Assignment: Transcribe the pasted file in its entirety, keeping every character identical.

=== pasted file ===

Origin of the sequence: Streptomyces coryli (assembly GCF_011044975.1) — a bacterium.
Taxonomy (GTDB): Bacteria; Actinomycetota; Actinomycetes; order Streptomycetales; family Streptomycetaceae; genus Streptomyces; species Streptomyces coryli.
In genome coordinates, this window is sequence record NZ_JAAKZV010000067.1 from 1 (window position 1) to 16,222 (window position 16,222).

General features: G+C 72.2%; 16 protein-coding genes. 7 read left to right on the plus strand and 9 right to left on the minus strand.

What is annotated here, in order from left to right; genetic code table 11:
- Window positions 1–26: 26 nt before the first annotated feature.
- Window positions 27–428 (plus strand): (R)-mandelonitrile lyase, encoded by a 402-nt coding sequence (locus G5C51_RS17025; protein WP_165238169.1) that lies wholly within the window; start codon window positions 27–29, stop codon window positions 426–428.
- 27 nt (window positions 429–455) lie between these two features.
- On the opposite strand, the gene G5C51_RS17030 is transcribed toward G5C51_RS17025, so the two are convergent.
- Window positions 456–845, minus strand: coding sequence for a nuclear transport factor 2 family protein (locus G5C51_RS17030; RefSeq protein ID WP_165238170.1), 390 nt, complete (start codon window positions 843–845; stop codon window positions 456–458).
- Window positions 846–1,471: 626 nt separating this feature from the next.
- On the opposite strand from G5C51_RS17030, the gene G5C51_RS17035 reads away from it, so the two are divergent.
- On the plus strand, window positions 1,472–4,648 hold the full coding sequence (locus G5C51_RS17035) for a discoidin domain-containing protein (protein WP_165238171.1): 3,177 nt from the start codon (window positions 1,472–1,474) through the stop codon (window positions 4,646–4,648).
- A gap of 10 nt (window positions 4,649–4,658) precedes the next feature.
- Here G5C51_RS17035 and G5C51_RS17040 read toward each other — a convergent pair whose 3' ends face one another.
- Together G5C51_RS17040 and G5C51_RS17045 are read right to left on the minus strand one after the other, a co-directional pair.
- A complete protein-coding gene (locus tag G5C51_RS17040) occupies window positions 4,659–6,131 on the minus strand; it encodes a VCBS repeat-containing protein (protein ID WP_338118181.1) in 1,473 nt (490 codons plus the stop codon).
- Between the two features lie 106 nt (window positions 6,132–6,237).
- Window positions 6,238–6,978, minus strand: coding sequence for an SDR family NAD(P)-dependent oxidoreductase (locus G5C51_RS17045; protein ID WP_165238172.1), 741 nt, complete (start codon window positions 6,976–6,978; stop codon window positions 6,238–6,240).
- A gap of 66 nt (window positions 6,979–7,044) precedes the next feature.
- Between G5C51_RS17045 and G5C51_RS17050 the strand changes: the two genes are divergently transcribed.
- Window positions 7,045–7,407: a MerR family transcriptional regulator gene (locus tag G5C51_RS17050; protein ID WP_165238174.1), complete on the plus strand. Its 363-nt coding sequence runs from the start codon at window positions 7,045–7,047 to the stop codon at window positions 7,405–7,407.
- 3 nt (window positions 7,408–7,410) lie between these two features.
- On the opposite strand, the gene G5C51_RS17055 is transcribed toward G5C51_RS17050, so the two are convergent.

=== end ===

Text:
Origin of the sequence: Streptomyces coryli (assembly GCF_011044975.1) — a bacterium.
Taxonomy (GTDB): Bacteria; Actinomycetota; Actinomycetes; order Streptomycetales; family Streptomycetaceae; genus Streptomyces; species Streptomyces coryli.
In genome coordinates, this window is sequence record NZ_JAAKZV010000067.1 from 1 (window position 1) to 16,222 (window position 16,222).

General features: G+C 72.2%; 16 protein-coding genes. 7 read left to right on the plus strand and 9 right to left on the minus strand.

What is annotated here, in order from left to right; genetic code table 11:
- Window positions 1–26: 26 nt before the first annotated feature.
- Window positions 27–428 (plus strand): (R)-mandelonitrile lyase, encoded by a 402-nt coding sequence (locus G5C51_RS17025; protein WP_165238169.1) that lies wholly within the window; start codon window positions 27–29, stop codon window positions 426–428.
- 27 nt (window positions 429–455) lie between these two features.
- On the opposite strand, the gene G5C51_RS17030 is transcribed toward G5C51_RS17025, so the two are convergent.
- Window positions 456–845, minus strand: coding sequence for a nuclear transport factor 2 family protein (locus G5C51_RS17030; RefSeq protein ID WP_165238170.1), 390 nt, complete (start codon window positions 843–845; stop codon window positions 456–458).
- Window positions 846–1,471: 626 nt separating this feature from the next.
- On the opposite strand from G5C51_RS17030, the gene G5C51_RS17035 reads away from it, so the two are divergent.
- On the plus strand, window positions 1,472–4,648 hold the full coding sequence (locus G5C51_RS17035) for a discoidin domain-containing protein (protein WP_165238171.1): 3,177 nt from the start codon (window positions 1,472–1,474) through the stop codon (window positions 4,646–4,648).
- A gap of 10 nt (window positions 4,649–4,658) precedes the next feature.
- Here G5C51_RS17035 and G5C51_RS17040 read toward each other — a convergent pair whose 3' ends face one another.
- Together G5C51_RS17040 and G5C51_RS17045 are read right to left on the minus strand one after the other, a co-directional pair.
- A complete protein-coding gene (locus tag G5C51_RS17040) occupies window positions 4,659–6,131 on the minus strand; it encodes a VCBS repeat-containing protein (protein ID WP_338118181.1) in 1,473 nt (490 codons plus the stop codon).
- Between the two features lie 106 nt (window positions 6,132–6,237).
- Window positions 6,238–6,978, minus strand: coding sequence for an SDR family NAD(P)-dependent oxidoreductase (locus G5C51_RS17045; protein ID WP_165238172.1), 741 nt, complete (start codon window positions 6,976–6,978; stop codon window positions 6,238–6,240).
- A gap of 66 nt (window positions 6,979–7,044) precedes the next feature.
- Between G5C51_RS17045 and G5C51_RS17050 the strand changes: the two genes are divergently transcribed.
- Window positions 7,045–7,407: a MerR family transcriptional regulator gene (locus tag G5C51_RS17050; protein ID WP_165238174.1), complete on the plus strand. Its 363-nt coding sequence runs from the start codon at window positions 7,045–7,047 to the stop codon at window positions 7,405–7,407.
- 3 nt (window positions 7,408–7,410) lie between these two features.
- On the opposite strand, the gene G5C51_RS17055 is transcribed toward G5C51_RS17050, so the two are convergent.